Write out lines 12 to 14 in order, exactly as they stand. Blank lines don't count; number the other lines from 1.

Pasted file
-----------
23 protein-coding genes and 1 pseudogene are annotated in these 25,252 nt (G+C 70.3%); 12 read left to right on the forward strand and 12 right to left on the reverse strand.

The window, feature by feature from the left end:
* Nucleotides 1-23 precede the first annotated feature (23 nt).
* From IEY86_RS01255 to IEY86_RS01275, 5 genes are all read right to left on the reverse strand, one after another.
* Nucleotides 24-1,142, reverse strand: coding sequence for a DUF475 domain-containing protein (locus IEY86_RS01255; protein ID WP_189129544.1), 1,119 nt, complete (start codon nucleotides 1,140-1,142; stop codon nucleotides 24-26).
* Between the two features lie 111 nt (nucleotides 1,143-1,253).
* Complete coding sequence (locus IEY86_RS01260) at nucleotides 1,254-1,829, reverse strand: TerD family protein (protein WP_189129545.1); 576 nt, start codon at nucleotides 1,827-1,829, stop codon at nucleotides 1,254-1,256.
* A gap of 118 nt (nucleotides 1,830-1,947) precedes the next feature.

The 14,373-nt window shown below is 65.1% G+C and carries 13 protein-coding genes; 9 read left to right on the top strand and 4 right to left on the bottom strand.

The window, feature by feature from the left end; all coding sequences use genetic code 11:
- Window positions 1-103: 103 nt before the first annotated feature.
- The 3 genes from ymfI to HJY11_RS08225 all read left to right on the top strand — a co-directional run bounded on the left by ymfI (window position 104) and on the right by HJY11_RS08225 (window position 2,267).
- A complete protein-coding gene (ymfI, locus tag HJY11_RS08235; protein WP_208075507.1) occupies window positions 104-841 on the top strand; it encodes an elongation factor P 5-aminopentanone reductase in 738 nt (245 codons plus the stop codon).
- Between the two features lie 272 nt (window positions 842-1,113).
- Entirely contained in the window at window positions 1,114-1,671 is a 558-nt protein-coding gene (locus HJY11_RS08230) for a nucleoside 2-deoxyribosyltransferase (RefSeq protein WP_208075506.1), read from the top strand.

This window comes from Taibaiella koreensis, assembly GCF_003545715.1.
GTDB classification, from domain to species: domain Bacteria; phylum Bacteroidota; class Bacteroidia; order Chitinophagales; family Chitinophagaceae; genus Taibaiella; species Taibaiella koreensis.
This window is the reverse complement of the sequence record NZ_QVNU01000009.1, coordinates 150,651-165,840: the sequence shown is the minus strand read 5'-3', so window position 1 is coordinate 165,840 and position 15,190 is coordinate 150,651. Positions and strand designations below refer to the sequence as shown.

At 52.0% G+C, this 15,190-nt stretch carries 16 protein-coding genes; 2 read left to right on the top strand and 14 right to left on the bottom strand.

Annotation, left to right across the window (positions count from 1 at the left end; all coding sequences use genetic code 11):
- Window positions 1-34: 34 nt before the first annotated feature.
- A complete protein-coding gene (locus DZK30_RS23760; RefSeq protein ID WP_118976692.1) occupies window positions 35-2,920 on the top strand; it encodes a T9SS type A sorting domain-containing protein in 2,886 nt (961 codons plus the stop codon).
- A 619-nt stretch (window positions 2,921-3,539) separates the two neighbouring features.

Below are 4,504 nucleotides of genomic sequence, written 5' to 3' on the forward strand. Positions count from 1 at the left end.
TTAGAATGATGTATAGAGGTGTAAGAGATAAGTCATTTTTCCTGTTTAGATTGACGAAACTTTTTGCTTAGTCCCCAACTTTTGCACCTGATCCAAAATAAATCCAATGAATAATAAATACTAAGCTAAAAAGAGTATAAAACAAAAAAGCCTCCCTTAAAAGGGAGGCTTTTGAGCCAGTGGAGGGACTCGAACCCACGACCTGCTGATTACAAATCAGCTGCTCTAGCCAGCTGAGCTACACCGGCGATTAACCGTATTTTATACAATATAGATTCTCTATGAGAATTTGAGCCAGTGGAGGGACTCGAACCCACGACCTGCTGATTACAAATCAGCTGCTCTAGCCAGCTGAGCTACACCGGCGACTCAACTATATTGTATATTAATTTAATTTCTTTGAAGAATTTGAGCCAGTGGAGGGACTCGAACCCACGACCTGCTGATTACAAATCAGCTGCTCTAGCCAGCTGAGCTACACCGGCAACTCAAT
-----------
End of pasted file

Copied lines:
- The 3 genes from ymfI to HJY11_RS08225 all read left to right on the top strand — a co-directional run bounded on the left by ymfI (window position 104) and on the right by HJY11_RS08225 (window position 2,267).
- A complete protein-coding gene (ymfI, locus tag HJY11_RS08235; protein WP_208075507.1) occupies window positions 104-841 on the top strand; it encodes an elongation factor P 5-aminopentanone reductase in 738 nt (245 codons plus the stop codon).
- Between the two features lie 272 nt (window positions 842-1,113).